THE CHRONICLE OF HIGHER EDUCATION. APRIL 12, 2013. With interest rates on federal student loans set to double this summer, student-advocacy groups have intensified their calls for Congress to find a way to avoid the increase, and lawmakers are scrambling to pass legislation that would overhaul the student-loan system.
President Obama’s loan-reform proposal, which he released on Wednesday as part of his budget for the 2014 fiscal year, suggests switching to a market-based rate, in which interest rates would be set annually and fixed for the duration of each loan.
But some experts say that the options being laid out, including the president’s proposal, will provide only short-term relief for borrowers, and that allowing the rates to double may be a better option in the long run.
Unless Congress acts before July 1, the rates on subsidized Stafford loans will double, from 3.4 percent to 6.8 percent. Lawmakers were in the same situation last year, but, in the midst of an election campaign, they voted to extend the rate cap. The hope was that such an extension would buy enough time to devise a comprehensive plan to make loans more affordable.
Under the Obama administration’s proposal, borrowers with subsidized Stafford loans would be charged a rate equal to the 10-year Treasury note plus 0.93 percentage points; borrowers with unsubsidized Stafford loans would pay an additional two percentage points; and parents and graduate students with PLUS loans would pay three percentage points more.
But rather than providing an interest-rate cap, which student-advocacy groups have been pushing for, the administration proposed expanding its “Pay as You Go” income-based repayment plan to all borrowers. If that proposal were adopted, no borrower would pay more than 10 percent of his or her discretionary income, and borrowers would have their debt forgiven after 20 years of repayment.
Although that plan would temporarily drop rates below the current 3.4-percent level (a subsidized loan made today would carry a rate of 2.7 percent, for example), Barmak Nassirian, an independent higher-education analyst, said rates would jump back up and surpass that mark by 2016.
Mr. Nassirian, a former top official at the American Association of Collegiate Registrars and Admissions Officers, compared the administration’s proposal to current law, under which rates would double, and applied it retroactively (based on 10-year Treasury notes) and prospectively (based on Congressional Budget Office projections). Mr. Obama’s proposal, he concluded, would be a temporary victory for borrowers that would be followed by a high, permanent rate increase for all unsubsidized-loan borrowers and an even higher jump for subsidized-loan borrowers.
“If we go down the path they’re proposing,” Mr. Nassirian said, “instead of reorienting this in a rational and truly sustainable direction, they will make the mess much worse.”
No matter what numbers you use, Mr. Nassirian said, a clear pattern emerges: a brief window of significantly lower rates, followed by a potentially decades-long window of permanently much higher rates.
The Institute for College Access and Success, known as Ticas, also calculated that interest rates would drop for one to two years before approaching or surpassing the 6.8-percent rate that could begin this summer.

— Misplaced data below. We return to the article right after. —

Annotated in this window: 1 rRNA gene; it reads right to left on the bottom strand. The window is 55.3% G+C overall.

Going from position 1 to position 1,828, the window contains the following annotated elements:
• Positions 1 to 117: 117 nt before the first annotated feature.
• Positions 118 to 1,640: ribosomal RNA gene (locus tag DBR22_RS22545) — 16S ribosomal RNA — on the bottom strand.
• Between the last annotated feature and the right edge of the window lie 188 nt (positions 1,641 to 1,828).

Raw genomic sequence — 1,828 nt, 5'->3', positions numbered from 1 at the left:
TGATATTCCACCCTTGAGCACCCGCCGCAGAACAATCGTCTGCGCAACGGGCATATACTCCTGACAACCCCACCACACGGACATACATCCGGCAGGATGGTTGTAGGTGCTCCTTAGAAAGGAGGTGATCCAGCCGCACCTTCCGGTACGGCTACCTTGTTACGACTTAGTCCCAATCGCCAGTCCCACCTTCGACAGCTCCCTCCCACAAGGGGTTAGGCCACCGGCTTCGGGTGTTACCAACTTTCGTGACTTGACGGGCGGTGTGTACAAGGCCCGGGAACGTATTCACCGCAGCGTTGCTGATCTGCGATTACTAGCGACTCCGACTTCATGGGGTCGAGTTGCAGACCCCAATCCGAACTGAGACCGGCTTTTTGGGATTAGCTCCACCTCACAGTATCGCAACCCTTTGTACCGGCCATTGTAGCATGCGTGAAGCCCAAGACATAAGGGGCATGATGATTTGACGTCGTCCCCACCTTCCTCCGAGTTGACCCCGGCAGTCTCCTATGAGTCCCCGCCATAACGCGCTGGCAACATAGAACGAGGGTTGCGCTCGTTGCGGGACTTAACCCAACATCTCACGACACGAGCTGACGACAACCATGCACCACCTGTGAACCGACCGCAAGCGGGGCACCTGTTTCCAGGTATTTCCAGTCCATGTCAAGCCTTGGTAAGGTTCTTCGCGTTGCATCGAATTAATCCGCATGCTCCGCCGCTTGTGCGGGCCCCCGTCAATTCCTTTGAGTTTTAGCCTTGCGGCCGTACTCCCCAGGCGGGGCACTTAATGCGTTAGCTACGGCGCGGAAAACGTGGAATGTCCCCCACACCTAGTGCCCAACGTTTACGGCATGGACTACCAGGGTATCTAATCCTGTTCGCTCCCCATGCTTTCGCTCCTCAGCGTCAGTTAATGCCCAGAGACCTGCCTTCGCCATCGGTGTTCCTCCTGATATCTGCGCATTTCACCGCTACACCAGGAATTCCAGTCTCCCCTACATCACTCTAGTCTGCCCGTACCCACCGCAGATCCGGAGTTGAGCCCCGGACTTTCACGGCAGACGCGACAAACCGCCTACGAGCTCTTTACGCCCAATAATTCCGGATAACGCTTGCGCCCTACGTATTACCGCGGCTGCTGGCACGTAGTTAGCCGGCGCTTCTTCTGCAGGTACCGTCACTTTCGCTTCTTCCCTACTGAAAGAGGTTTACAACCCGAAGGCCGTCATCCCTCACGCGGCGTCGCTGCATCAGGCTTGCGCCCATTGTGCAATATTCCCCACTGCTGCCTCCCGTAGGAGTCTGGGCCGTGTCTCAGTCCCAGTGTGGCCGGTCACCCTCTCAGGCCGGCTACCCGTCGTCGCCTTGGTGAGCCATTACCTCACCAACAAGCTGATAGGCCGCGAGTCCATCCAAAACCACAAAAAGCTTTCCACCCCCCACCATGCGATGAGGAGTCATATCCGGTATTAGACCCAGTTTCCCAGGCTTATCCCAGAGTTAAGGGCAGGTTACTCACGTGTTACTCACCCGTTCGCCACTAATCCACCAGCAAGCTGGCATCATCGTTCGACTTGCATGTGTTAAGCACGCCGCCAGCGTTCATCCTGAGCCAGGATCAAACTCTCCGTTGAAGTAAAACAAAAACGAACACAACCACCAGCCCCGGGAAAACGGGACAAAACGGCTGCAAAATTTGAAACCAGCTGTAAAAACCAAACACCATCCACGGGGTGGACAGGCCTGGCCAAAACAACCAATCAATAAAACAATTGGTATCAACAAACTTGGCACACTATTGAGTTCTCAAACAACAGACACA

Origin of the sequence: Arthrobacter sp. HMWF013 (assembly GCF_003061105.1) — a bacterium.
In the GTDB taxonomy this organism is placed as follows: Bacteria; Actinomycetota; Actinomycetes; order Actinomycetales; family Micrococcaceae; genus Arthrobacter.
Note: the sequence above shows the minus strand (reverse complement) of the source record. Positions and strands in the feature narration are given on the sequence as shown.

Interest rates on subsidized and unsubsidized loans would drop to 3 percent and 5 percent, respectively, for the 2013-14 academic year, for example. But by the 2018-19 academic year, Ticas estimated that subsidized interest rates would reach 6.13 percent, while unsubsidized rates would climb to 8.13 percent.
According to a joint statement issued on Wednesday by several student-advocacy groups, one problem with the administration’s proposal is the lack of a cap for interest rates.
The proposal, they said, “offers no protection for students when rates inevitably begin to climb.”
Jason Delisle, director of the New America Foundation’s Federal Education Budget Project, first proposed such a rate structure. He said this week that interest rates would not be an issue because the income-based repayment plan would be extended to all borrowers. If monthly payments—which Mr. Delisle called the true indicator of loan affordability—were capped, then borrowers would not have to worry about the interest rates of their loans.
With the rates subject to change from year to year, Mr. Delisle said, it would be unclear who would get the better deal, taxpayers or borrowers. By capping interest rates, the government would create a “backwards” situation in which it would provide a larger subsidy when the economy was strong and a smaller subsidy when the economy was weak, he said.
“Rates could be higher or lower,” Mr. Delisle said, “but there’s no other way to do it if you want the rates to be based on something.”
Instead, Mr. Delisle said, student-advocacy groups should focus their efforts on spreading awareness of the income-based repayment plan and on making it easier for borrowers to enroll in the plan.
“You can’t talk about rates without mentioning income-based repayment now,” he said. “If this is available, why does the rate matter? It doesn’t.”
Still, Mr. Nassirian and student-advocacy groups said that more time was needed to develop a comprehensive and sustainable solution to the interest-rate problem.
As Mr. Nassirian put it, lawmakers should be willing to let interest rates rise to a higher level, even to 6.8 percent, “instead of making a permanent change that would effectively jack up the rates for everybody permanently.”